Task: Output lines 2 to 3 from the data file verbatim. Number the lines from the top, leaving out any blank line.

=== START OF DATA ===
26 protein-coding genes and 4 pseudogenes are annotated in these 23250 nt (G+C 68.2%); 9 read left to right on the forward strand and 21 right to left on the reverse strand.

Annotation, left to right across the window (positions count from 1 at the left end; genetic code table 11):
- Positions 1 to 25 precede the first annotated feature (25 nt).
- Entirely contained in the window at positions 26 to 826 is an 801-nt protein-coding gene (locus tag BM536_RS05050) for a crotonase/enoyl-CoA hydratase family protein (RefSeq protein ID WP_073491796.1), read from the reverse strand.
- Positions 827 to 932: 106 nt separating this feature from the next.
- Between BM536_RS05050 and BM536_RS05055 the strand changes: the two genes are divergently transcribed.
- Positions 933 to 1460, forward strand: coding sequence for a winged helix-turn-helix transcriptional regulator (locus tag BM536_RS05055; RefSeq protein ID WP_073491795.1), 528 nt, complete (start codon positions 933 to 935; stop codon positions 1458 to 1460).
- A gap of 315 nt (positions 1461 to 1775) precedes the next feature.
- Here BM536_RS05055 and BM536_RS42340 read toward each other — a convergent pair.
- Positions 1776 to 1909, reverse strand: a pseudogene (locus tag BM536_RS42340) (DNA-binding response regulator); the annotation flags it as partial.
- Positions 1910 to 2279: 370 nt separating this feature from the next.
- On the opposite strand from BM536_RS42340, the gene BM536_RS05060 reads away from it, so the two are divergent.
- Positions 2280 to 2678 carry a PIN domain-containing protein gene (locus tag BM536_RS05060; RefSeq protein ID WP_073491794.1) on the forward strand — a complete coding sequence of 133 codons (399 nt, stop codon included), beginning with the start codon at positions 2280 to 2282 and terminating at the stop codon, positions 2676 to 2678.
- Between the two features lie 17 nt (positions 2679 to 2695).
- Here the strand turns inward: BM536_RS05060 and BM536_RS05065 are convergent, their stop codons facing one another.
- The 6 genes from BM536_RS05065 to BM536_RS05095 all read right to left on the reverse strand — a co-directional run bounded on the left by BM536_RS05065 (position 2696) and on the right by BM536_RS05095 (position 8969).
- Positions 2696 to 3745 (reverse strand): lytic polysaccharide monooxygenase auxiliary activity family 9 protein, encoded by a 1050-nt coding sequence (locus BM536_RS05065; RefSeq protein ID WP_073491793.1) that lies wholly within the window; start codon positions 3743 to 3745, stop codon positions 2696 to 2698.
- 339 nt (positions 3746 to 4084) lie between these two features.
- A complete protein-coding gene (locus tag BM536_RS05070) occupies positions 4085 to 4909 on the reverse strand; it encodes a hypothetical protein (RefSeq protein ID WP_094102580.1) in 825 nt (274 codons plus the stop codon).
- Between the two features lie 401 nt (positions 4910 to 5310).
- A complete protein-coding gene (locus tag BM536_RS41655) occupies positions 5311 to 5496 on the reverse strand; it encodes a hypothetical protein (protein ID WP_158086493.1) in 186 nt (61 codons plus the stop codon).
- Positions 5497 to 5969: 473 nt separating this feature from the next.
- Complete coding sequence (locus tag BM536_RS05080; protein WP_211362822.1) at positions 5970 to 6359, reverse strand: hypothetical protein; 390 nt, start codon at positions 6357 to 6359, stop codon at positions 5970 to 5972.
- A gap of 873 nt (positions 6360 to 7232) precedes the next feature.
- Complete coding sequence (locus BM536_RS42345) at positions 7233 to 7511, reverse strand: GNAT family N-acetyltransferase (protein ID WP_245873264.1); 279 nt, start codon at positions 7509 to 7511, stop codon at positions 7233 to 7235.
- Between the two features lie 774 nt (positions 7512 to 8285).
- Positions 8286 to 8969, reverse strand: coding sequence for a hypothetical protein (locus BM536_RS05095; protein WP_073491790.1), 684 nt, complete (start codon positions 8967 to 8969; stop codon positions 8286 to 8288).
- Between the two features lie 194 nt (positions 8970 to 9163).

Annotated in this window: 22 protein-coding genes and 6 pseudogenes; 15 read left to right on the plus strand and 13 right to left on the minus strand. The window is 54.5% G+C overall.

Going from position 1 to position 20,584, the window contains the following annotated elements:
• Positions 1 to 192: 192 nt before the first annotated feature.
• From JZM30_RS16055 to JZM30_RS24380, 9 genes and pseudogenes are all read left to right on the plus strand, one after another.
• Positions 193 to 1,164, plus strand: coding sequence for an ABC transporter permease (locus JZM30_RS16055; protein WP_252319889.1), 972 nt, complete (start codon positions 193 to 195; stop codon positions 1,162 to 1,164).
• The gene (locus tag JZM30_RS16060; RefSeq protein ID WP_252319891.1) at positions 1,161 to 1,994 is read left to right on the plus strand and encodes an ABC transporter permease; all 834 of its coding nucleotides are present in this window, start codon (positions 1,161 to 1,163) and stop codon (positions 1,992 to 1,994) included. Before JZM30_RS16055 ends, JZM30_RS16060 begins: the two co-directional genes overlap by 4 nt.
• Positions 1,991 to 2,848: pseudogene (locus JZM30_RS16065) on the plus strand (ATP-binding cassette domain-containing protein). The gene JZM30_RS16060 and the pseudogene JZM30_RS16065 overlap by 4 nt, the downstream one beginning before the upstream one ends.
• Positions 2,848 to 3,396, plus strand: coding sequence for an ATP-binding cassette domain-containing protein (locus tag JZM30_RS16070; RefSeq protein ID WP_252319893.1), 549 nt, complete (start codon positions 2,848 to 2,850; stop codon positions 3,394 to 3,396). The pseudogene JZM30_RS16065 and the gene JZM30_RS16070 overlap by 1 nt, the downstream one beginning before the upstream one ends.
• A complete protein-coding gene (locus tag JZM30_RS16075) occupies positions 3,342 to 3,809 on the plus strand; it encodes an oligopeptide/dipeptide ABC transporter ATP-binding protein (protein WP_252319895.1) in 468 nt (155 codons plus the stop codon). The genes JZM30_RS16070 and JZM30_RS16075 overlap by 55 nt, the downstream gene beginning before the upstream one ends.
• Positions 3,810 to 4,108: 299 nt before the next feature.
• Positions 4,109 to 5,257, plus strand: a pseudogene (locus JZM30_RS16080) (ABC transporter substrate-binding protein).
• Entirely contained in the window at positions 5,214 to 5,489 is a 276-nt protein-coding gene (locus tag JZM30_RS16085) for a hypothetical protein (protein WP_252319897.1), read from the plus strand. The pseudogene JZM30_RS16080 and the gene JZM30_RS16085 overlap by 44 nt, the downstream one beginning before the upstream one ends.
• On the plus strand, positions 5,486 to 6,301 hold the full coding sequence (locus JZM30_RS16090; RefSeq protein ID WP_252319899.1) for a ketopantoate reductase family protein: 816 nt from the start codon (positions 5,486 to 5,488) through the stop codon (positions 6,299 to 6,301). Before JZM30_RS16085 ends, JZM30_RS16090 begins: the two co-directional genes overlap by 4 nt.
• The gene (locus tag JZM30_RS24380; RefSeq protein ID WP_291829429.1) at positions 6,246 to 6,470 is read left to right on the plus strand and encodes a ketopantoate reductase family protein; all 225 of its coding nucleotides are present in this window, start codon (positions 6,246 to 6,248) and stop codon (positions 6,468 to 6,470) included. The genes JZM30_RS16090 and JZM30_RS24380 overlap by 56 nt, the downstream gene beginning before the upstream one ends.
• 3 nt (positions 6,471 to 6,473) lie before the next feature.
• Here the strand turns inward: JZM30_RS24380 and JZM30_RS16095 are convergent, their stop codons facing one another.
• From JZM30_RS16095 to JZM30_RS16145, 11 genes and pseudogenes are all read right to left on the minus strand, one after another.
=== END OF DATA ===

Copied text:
Annotation, left to right across the window (positions count from 1 at the left end; genetic code table 11):
- Positions 1 to 25 precede the first annotated feature (25 nt).